So did the International Monetary
Fund (IMF) and its boss Christine
Lagarde (pictured) collude in “project
fear?”
The world’s leading monetary
authority was “bluffing” over Brexit ’s
threat to the world economy, a top
economic consultancy has claimed.
“Having spent the past few months
warning that Brexit would cause
“severe regional and global damage”,
the International Monetary Fund today
all but admitted that it had been
bluffing, and acknowledged that
economic growth outside Europe
would be “little affected”, Capital
Economics’ global economist Michael
Pearce wrote on Tuesday.
On the face of it he has a point.
The IMF’s latest global economic
forecast update still contains plenty of
warnings about Brexit. But it pulled its
punches when it comes to the actual
numbers. The Fund marked down its
projections for world GDP growth by
just 0.1 percentage point this year
and next.
No UK recession predicted
Sure the biggest national downward
revision was to the UK. The Fund now
expects the economy to grow by 1.3%
in 2017. That’s almost a percentage
point lower than its previous forecast.
“But even this is not as bad as the
recession that many commentators
anticipate,” Pearce wrote.
The IMF trimmed next year’s eurozone
forecast by 0.2 percentage point.
Projections for the US and most of the
rest of the world were unchanged. So
much, then, for the IMF’s claim that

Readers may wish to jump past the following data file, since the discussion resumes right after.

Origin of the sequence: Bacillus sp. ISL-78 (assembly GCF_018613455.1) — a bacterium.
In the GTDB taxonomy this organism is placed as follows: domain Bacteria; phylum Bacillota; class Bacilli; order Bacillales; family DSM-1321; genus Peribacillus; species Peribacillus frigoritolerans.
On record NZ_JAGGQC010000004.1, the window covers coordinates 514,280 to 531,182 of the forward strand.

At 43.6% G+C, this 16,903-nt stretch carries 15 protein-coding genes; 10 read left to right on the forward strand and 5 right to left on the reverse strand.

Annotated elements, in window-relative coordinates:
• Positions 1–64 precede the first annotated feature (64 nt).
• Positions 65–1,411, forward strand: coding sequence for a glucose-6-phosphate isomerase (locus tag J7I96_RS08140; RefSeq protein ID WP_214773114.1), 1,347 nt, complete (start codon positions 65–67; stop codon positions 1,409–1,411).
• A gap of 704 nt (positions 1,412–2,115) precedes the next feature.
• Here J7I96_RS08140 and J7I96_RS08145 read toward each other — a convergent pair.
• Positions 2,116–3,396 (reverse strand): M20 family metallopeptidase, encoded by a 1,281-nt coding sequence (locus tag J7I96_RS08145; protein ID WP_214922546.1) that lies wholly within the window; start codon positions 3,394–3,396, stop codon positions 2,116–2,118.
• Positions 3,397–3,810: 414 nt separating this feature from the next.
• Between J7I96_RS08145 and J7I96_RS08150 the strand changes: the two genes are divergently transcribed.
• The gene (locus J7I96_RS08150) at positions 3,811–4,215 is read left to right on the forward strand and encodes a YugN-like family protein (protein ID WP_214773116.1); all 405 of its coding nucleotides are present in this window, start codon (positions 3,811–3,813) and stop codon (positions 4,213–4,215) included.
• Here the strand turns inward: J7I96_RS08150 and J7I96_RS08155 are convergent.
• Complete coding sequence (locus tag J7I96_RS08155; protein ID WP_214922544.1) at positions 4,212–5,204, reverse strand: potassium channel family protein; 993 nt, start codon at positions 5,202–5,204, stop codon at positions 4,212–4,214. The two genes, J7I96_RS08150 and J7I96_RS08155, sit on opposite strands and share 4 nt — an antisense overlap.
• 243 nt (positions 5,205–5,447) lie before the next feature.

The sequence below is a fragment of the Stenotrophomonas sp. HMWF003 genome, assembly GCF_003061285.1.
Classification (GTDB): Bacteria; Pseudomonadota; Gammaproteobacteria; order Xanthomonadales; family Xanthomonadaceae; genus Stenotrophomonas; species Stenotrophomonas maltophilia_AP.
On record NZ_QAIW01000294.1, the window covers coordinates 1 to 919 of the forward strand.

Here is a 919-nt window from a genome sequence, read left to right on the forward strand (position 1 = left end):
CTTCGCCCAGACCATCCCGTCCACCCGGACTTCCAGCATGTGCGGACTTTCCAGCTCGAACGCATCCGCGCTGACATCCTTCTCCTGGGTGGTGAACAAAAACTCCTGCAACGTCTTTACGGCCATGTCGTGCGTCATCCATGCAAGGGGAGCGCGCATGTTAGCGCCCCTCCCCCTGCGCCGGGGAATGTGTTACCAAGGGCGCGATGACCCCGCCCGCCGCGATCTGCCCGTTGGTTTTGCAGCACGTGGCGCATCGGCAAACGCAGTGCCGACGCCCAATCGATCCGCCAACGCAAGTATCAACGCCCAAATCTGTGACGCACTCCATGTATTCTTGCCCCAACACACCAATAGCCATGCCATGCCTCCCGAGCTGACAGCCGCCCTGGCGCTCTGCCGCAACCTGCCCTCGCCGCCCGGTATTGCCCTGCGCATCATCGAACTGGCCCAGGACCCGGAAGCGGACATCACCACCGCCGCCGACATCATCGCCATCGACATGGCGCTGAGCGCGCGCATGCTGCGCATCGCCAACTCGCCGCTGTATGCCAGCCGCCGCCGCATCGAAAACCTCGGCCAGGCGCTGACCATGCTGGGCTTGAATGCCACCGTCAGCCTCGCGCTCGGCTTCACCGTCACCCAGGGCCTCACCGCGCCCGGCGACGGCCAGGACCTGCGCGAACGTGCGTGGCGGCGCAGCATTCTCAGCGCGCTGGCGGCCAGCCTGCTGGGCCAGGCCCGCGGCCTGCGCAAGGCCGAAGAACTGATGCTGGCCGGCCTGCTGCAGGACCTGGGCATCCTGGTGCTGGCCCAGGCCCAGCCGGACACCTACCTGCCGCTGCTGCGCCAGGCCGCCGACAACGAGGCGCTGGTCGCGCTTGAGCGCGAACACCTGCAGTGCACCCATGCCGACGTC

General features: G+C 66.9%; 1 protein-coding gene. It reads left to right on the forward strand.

there would be “severe damage”.
Admittedly, the Fund warned of a
more disorderly outcome from Brexit.
However, IMF Chief Economist
Maurice Obstfeld said this would need
a trade impact “greater than [the IMF]
thinks likely”. Financial conditions
would have to deteriorate far more
than they have so far.
China, US prospects far outweigh
Brexit: IMF
Instead of Brexit, prospects for the
world economy are still more likely to
be shaped by developments in China
and the US. Recent data suggest that
growth is holding up fairly well in
both. However, Capital still thinks
there’s room for unpleasant surprises.
“We expect the American and Chinese
economies to expand at a slower rate
in the coming years than the IMF
anticipates,” Pearce wrote.
“So Mr Obstfeld would be well placed
to keep his red pen close to hand.”
Perhaps paradoxically, the problem
for Brexiteers is the IMF’s tendency to
optimism. Capital reckons its global
growth calls were higher than actual
outcomes by 0.7 percentage point
between 2010 and 2014.

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